Brier students chat online with ‘Jasmine Toguchi’ series author

For finishing second in Sno-Isle Regional Libraries’ 2019 Mega-Fun, Biblio-Trivia, Rockem-Sockem Third Grade Reading Challenge, Brier Elementary School students got to meet author Debbi Michiko Florence.

Brier Elementary School reading challenge team members wait to ask “Jasmine Toguchi” series author Debbie Michiko Florence questions about her books. (Photo gallery)

The author of “Jasmine Toguchi, Mochi Queen” joined the students by Skype in the school library on April 17, 2019.

The Reading Racers finished second overall, school librarian Jessica Norenberg said. Brier had five teams in reading challenge

Students waited turns to ask Florence their questions.

“Where did you get the idea for ‘Mochi Queen?’ ”

Florence said “Mochi Queen” came from a newspaper story she read about how Japanese families make the ceremonial mochi rice cake. She said it’s traditionally the man’s job to make the rice paste, but she had younger daughter Jasmine take on the role instead.

“How long did it take you to write ‘Mochi Queen’ and the rest of the series?”

Florence said it took her about two years to write “Mochi Queen,” her first attempt with a novel. The sequels took only a few months to write because she knew the characters and story, and she had editors guiding her.

“Do you write with a pencil or a typewriter?”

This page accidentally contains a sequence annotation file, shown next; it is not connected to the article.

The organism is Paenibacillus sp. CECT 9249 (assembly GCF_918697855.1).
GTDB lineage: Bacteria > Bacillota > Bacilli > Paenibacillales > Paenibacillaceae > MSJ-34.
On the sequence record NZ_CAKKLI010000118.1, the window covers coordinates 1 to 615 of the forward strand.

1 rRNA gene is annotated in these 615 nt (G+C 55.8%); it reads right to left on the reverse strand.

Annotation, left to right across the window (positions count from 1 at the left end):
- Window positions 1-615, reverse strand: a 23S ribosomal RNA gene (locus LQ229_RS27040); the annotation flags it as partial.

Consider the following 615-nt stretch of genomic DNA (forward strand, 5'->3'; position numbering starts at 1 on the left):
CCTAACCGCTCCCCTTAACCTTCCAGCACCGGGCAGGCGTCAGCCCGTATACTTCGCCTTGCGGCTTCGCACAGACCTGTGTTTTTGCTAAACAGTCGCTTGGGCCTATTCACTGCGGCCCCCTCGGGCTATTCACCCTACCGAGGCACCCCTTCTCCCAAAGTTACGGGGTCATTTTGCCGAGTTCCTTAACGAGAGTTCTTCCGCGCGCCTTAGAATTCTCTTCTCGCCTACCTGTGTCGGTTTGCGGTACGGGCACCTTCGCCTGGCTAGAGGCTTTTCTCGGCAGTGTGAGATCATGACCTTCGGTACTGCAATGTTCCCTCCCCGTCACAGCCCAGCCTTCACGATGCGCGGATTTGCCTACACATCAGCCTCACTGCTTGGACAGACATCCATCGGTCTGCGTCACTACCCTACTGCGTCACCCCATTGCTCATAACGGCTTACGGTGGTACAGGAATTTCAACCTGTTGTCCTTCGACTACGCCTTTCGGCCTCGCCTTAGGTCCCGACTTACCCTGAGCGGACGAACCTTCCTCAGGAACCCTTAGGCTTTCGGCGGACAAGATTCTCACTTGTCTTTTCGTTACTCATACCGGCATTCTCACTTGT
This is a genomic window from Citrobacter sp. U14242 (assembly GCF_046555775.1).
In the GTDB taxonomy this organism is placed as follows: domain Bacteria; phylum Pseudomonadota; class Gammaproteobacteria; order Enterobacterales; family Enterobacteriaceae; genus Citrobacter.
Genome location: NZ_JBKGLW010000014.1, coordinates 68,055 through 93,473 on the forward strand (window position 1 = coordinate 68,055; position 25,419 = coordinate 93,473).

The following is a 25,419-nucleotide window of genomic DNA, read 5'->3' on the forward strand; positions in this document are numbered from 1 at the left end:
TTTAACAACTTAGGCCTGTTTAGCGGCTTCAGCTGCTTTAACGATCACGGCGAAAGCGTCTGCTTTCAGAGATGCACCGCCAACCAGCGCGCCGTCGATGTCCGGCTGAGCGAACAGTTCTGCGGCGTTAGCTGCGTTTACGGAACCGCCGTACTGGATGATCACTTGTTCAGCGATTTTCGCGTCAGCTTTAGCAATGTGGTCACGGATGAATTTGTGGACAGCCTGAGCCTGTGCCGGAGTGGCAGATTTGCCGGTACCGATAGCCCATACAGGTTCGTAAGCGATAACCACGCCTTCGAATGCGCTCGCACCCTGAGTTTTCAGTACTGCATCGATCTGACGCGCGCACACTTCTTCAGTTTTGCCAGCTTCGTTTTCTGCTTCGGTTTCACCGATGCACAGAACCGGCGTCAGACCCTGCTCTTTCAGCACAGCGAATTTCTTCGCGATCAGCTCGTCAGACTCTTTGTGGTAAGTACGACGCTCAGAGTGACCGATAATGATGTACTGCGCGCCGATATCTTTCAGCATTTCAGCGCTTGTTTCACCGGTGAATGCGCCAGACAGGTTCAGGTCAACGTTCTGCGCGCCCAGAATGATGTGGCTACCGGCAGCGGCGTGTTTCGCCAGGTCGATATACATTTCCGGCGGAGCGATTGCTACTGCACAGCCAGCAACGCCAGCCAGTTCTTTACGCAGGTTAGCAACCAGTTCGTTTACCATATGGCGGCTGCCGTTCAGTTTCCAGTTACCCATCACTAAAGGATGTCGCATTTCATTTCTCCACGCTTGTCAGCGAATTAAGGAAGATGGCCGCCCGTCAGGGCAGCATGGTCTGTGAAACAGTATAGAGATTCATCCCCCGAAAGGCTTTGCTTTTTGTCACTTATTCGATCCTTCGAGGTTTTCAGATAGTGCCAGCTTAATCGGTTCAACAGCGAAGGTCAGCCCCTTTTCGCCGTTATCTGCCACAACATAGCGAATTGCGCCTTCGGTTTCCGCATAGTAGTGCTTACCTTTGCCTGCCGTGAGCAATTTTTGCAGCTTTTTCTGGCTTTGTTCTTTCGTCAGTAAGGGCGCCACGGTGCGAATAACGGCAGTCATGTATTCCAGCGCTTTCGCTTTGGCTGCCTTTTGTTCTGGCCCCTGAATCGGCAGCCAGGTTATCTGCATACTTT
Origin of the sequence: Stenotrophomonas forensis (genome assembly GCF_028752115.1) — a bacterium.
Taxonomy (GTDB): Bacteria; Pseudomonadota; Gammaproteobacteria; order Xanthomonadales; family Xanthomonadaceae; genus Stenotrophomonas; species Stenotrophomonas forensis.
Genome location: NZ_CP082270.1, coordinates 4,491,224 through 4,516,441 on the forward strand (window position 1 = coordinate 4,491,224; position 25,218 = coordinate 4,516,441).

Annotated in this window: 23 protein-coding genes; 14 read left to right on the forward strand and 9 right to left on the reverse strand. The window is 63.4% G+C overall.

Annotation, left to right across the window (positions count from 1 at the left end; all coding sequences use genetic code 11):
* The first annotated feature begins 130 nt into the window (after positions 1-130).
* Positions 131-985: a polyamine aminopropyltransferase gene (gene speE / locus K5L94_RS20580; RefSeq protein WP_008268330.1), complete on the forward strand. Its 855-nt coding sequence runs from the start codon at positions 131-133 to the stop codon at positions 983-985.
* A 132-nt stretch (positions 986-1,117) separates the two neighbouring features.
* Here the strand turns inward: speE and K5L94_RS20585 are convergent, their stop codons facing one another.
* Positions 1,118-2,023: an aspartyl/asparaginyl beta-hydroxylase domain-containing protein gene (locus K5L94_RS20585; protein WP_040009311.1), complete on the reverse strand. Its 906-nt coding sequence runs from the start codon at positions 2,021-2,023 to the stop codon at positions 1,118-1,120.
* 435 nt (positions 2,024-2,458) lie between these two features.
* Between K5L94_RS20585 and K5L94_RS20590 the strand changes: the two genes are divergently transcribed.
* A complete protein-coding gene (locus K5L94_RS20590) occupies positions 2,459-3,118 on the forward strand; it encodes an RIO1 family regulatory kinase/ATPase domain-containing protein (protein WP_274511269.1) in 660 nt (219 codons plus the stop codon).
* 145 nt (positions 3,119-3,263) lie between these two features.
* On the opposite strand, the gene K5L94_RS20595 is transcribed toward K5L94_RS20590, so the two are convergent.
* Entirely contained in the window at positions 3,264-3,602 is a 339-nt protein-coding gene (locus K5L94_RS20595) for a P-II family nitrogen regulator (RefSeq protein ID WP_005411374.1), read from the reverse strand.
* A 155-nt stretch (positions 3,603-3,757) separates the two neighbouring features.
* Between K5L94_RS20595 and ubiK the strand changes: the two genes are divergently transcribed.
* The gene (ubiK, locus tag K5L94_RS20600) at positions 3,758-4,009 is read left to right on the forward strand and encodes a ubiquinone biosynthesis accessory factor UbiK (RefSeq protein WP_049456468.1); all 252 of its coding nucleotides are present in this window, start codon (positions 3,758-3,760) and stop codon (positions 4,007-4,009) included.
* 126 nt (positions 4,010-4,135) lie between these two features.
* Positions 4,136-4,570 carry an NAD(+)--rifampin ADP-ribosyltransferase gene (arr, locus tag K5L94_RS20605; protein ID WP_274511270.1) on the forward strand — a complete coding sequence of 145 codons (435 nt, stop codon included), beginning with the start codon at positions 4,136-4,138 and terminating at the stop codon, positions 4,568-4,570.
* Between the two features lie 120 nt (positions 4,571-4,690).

Florence said she types on a computer because she often can’t read her own bad handwriting.

“Are the characters based on real people?”

Florence laughed. She said she realizes now that she shares a lot of characteristics with the book’s older sister, Sophie. “I had to call my little sister and apologize to her,” she said.

Jasmine and Sophie’s next-door neighbor, Mrs. Reese, is based on one of Florence’s childhood neighbors who let her climb an apricot tree to pick fruit.

“Why do you have a happy ending?”

Florence said she likes stories with happy or hopeful endings, and she gave a spoiler alert. The three “Jasmine Toguchi” sequels all have hopeful endings.

The reading challenge is a literary trivia contest that includes three rounds of eight questions each. This year, 1,334 third-graders on 193 teams from 51 schools across Snohomish and Island counties participated, said Joy Feldman, the library district’s lead librarian for early literacy. Teams start competing within their schools, move on to semifinals and then the finals that happened March 25 at Edmonds Center for the Arts.

Hillcrest Elementary School’s Read Hawks team from the Lake Stevens School District scored 24 points in the reading challenge finals, just 1 point ahead of the Reading Racers. The other finalists were:

  • Riverview Elementary (Snohomish), Mustache Readers
  • Seaview Elementary (Edmonds), Reading Lightning Pups
  • Silver Firs Elementary (Mill Creek), Star Readers
  • South Whidbey Elementary (Langley), Rocket Readers
  • Twin City Elementary (Stanwood), Royal Readers

The reading challenge is sponsored by the Sno-Isle Libraries Foundation and the Northwest Literacy Foundation.